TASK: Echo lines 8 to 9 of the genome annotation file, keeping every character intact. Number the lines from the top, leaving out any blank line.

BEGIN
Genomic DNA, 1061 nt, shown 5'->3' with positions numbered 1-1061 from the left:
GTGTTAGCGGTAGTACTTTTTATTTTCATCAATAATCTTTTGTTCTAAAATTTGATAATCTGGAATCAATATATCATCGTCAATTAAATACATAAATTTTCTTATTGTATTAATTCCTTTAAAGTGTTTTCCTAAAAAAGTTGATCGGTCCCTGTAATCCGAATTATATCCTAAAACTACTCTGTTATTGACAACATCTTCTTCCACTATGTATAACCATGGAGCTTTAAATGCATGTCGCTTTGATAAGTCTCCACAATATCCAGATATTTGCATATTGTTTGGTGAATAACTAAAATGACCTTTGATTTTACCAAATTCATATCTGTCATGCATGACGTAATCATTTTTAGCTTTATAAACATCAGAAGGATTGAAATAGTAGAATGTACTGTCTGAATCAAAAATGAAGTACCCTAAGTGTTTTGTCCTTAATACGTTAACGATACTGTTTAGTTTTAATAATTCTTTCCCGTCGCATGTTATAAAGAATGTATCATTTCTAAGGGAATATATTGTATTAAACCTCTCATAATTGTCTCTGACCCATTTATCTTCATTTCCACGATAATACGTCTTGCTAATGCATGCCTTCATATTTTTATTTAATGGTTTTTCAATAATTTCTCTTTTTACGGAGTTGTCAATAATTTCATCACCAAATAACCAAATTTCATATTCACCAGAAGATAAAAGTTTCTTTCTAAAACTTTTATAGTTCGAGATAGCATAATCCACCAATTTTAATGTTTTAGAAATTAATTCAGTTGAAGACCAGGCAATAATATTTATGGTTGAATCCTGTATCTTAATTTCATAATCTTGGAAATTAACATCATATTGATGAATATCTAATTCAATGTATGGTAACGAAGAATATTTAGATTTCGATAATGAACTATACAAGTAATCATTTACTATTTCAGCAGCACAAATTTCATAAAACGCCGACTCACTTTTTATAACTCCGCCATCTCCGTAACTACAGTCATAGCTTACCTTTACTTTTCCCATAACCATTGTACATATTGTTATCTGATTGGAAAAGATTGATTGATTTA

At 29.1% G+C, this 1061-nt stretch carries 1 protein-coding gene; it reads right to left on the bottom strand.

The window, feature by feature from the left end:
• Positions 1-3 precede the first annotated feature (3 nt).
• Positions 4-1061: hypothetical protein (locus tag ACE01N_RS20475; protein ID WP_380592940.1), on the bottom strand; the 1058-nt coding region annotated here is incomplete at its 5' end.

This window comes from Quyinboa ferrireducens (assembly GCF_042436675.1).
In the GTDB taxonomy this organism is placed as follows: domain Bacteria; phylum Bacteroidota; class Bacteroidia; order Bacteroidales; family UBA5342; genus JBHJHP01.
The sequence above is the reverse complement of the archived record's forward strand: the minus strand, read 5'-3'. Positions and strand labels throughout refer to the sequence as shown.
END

In the GTDB taxonomy this organism is placed as follows: domain Bacteria; phylum Bacteroidota; class Bacteroidia; order Bacteroidales; family UBA5342; genus JBHJHP01.
The sequence above is the reverse complement of the archived record's forward strand: the minus strand, read 5'-3'. Positions and strand labels throughout refer to the sequence as shown.